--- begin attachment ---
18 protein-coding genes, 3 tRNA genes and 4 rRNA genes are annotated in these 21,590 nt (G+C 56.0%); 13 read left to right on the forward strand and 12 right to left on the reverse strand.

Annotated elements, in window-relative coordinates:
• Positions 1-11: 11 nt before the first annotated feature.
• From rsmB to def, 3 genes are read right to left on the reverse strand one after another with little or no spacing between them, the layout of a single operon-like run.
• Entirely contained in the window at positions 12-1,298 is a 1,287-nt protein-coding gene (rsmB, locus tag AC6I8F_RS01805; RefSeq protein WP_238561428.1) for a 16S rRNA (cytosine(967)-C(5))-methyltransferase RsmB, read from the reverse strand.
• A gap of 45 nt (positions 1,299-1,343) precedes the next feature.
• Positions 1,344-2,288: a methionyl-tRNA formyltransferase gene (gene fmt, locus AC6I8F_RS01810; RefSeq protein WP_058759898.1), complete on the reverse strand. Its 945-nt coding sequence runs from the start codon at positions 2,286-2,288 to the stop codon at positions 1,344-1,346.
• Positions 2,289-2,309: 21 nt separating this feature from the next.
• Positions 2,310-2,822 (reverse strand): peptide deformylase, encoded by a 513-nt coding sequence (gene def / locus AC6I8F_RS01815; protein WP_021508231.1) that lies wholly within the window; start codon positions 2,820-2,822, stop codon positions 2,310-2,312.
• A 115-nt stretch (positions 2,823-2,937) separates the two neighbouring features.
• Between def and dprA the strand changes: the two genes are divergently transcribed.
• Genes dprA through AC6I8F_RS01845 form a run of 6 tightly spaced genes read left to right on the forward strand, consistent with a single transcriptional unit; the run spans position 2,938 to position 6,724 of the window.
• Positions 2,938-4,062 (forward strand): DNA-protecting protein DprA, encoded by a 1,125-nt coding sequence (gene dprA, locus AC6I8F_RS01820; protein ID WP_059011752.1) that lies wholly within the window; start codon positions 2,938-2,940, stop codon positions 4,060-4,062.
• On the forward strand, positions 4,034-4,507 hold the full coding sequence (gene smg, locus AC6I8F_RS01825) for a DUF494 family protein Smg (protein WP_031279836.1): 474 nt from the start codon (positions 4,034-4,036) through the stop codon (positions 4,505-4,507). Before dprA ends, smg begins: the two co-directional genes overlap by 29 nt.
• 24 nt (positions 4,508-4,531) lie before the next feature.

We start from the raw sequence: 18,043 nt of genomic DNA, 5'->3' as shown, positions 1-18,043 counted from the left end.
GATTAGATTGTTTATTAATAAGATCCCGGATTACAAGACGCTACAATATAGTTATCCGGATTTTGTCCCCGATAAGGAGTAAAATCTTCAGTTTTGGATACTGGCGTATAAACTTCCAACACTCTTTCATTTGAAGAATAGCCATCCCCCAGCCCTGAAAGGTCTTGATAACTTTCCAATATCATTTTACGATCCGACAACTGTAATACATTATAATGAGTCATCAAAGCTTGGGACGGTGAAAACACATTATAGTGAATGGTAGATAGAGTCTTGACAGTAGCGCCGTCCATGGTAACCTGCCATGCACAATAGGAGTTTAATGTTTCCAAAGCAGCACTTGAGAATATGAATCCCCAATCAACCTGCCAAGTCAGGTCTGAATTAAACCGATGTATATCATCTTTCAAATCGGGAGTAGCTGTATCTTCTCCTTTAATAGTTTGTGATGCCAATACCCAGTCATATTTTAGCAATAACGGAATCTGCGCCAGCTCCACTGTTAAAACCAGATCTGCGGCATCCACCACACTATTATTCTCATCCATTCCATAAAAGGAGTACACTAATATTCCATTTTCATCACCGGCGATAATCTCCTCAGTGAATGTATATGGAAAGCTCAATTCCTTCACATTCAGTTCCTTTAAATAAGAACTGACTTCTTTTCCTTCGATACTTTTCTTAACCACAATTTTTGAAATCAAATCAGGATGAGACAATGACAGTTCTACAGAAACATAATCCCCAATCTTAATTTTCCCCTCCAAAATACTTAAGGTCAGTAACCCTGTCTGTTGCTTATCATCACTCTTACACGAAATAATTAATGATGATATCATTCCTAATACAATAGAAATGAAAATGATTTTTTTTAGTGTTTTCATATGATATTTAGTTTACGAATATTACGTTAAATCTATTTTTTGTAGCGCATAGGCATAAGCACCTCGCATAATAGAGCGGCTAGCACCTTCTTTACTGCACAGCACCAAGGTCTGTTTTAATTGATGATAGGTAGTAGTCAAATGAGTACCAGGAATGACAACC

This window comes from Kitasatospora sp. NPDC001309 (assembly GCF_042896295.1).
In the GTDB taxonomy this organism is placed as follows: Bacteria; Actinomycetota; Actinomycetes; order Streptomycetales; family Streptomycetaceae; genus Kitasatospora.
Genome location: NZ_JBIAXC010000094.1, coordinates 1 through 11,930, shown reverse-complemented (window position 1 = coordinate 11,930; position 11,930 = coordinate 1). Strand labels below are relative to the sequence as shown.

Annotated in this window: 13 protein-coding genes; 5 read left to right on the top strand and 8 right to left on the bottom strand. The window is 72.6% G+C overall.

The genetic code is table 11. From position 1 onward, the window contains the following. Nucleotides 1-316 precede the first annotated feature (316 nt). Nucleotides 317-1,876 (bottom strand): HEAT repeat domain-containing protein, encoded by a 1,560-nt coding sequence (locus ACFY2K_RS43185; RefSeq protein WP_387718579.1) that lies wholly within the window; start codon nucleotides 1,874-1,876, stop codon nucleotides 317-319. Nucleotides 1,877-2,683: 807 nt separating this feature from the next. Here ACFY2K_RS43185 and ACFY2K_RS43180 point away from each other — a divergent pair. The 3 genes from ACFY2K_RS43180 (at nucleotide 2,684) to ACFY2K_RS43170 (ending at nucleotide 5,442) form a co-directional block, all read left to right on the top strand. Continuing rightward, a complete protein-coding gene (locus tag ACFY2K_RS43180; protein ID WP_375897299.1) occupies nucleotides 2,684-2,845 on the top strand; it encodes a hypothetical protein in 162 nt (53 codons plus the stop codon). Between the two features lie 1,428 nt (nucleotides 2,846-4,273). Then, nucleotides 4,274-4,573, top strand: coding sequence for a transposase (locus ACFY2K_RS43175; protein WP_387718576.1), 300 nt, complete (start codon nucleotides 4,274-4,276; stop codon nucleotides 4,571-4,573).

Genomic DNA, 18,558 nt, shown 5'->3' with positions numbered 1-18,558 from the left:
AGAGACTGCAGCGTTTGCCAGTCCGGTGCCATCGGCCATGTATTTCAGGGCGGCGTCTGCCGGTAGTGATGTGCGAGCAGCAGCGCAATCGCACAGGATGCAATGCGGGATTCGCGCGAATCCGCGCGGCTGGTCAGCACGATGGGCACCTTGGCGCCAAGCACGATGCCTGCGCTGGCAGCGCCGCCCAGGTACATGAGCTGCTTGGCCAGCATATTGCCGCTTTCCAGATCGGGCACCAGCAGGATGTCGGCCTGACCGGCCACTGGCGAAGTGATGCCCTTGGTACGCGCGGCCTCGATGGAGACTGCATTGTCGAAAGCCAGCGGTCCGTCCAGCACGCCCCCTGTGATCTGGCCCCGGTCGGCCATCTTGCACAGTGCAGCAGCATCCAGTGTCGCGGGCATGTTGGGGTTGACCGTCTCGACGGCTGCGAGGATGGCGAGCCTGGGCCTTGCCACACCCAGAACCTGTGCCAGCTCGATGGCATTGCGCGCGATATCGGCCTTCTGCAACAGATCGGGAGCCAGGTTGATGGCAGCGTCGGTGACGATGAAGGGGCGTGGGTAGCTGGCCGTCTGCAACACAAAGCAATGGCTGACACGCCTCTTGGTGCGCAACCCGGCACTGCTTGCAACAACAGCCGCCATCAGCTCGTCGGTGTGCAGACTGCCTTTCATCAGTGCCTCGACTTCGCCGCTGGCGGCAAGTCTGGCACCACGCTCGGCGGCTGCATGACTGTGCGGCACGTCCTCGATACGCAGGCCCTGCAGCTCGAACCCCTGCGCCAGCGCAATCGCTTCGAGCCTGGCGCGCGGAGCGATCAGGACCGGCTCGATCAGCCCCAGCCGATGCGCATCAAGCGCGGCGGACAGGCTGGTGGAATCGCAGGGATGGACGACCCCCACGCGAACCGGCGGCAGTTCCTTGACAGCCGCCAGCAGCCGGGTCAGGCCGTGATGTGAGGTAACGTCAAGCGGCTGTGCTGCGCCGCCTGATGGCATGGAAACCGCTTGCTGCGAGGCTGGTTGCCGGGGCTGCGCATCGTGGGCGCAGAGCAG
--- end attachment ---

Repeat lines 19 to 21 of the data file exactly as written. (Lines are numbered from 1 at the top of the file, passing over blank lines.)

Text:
In the GTDB taxonomy this organism is placed as follows: Bacteria; Actinomycetota; Actinomycetes; order Streptomycetales; family Streptomycetaceae; genus Kitasatospora.
Genome location: NZ_JBIAXC010000094.1, coordinates 1 through 11,930, shown reverse-complemented (window position 1 = coordinate 11,930; position 11,930 = coordinate 1). Strand labels below are relative to the sequence as shown.

Annotated in this window: 13 protein-coding genes; 5 read left to right on the top strand and 8 right to left on the bottom strand. The window is 72.6% G+C overall.